When one of your efficient helpers asked if I had an appointment, I almost slipped on the imaginary reindeer poo in shock. An appointment. To see you. For a two minute chinwag and catch up.

Seriously, what gives Santa?

I get that you're a popular guy, and that I'm just one (really overgrown) kid out of oodles and noodles of excited kids across the globe wanting to catch a moment of your time, and I understand you need to protect your regular toilet and meal break entitlements with stringent work hours - but did it really have to come to this? 

A significant chunk of your charm has always been your accessibility - anyone and everyone could approach your awesome velvet covered shopping centre chair and have a catch up, a happy snap and a quick run through the wish list.

Sure, there were queues, and sometimes there were really really long queues, where you would almost melt down into your rubber thongs and overdose on Mintie freshness and Fantale stickiness waiting to get through the wooden gate and to the front of the line.

The wait was just part of the tradition though, and even though it seemed a little incongruous to the occasion - much like leaving out a saucer of milk in Australian summer heat to refresh the reindeer or roasting a turkey in a heatwave - it was worth every calve muscle cramp and frustrated parent sigh.

Of course, you and I both know that these changes are not universal across your famous chain. I am (well and truly) old enough to understand logistical purposes require you to have different magical headquarters in shopping centres across the world, and that each Santa HQ hotspot has a unique set of helpers and daily operating procedures.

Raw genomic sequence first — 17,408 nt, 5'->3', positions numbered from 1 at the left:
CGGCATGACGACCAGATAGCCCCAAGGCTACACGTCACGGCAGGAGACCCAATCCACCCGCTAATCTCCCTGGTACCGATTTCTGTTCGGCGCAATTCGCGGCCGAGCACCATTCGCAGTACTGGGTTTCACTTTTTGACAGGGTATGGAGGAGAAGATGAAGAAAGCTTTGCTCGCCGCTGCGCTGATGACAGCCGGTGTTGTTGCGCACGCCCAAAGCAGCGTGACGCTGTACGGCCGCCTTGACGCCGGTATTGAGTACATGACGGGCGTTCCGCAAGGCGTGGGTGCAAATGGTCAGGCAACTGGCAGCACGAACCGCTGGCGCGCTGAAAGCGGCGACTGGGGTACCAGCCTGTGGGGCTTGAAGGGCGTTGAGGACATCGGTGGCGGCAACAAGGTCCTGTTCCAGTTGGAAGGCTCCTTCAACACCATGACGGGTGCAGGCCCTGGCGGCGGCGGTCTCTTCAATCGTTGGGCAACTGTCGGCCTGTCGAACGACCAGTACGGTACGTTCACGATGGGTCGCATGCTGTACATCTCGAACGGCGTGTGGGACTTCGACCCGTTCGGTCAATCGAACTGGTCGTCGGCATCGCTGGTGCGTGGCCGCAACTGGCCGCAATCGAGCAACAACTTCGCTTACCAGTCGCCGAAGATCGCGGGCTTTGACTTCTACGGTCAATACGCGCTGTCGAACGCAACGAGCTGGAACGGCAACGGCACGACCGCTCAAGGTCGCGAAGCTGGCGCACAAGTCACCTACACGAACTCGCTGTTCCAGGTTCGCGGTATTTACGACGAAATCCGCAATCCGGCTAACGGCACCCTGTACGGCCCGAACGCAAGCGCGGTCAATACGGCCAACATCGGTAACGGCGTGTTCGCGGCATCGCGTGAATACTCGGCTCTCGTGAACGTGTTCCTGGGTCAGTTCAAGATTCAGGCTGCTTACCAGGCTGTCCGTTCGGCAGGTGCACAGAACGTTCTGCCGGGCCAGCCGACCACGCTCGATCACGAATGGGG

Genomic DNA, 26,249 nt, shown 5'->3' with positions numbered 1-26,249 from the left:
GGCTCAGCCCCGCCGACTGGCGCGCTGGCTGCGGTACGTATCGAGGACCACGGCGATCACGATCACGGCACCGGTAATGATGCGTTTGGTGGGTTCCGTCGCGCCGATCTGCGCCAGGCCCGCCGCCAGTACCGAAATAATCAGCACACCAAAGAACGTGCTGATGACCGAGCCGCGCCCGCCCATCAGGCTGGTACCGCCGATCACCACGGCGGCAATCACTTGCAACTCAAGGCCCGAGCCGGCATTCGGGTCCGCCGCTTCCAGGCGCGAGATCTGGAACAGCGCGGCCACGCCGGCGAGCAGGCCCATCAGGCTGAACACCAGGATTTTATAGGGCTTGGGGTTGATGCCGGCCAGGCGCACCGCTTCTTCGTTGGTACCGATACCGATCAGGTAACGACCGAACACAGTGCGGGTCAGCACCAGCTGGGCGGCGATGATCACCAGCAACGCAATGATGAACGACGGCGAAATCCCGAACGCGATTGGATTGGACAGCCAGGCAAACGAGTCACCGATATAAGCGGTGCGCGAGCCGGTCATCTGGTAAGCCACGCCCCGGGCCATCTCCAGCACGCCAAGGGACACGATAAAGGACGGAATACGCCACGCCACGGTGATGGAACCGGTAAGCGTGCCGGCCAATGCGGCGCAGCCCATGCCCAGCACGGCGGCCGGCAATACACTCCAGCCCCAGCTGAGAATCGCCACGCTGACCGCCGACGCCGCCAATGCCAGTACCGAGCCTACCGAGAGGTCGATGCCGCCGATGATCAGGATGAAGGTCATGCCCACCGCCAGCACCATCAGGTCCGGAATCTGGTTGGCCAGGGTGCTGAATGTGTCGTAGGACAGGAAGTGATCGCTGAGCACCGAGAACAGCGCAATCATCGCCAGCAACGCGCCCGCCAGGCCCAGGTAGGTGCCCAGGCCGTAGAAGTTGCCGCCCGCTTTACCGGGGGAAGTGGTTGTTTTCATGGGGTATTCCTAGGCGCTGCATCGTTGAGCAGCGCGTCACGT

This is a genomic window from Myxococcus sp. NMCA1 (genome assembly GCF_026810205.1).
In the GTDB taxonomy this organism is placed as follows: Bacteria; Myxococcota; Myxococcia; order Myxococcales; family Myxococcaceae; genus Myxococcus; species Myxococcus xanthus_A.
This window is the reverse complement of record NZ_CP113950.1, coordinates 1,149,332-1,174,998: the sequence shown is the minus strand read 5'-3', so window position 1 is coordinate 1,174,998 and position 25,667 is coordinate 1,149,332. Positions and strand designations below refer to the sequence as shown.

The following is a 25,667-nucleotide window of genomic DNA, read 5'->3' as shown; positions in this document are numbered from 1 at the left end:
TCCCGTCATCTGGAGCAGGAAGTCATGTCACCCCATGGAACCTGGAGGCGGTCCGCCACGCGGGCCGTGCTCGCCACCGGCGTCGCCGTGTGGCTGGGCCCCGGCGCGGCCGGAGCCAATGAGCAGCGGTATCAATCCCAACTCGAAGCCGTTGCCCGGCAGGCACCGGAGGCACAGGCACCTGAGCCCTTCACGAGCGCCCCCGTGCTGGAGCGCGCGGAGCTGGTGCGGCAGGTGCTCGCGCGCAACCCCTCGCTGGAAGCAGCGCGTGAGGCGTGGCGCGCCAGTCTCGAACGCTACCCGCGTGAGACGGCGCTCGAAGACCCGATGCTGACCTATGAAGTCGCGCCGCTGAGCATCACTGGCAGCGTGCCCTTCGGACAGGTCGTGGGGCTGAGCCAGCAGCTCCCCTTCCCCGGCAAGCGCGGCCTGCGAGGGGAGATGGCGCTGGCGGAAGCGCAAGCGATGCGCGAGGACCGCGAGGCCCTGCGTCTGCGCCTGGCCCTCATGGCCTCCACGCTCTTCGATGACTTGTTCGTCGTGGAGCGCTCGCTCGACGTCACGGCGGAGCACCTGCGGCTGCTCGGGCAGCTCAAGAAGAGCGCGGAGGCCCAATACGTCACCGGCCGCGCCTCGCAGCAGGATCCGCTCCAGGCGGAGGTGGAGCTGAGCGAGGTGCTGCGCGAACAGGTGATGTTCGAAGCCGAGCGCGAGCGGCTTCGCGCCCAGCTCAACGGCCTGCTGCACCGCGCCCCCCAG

Chances are that if I had a sleigh of my own and visited you in all your different enchanted setups this year, Santa, I'd find Mrs Claus and some pointy elfin ears and even a lifetime supply of free candy canes in every flavour of the rainbow.

I get that there are variations on the standard theme, just as I get that big changes can happen in the lofty space of twenty years - goodness only knows I've lived from childhood to parenthood and every other stop in between over the course of the two decades just gone.

But when Santa moves to streamline his shopping centre operations and boost efficiency, well, the warning bells really should start ringing at high volume from the tip of the North Pole to the bottom of the South.

The world seems to have lost it's funny bone since I was kid, and replaced it with an increased push to streamline efficiency and maximise productivity while following a complex web of regulations and posing for obligatory duck face selfies.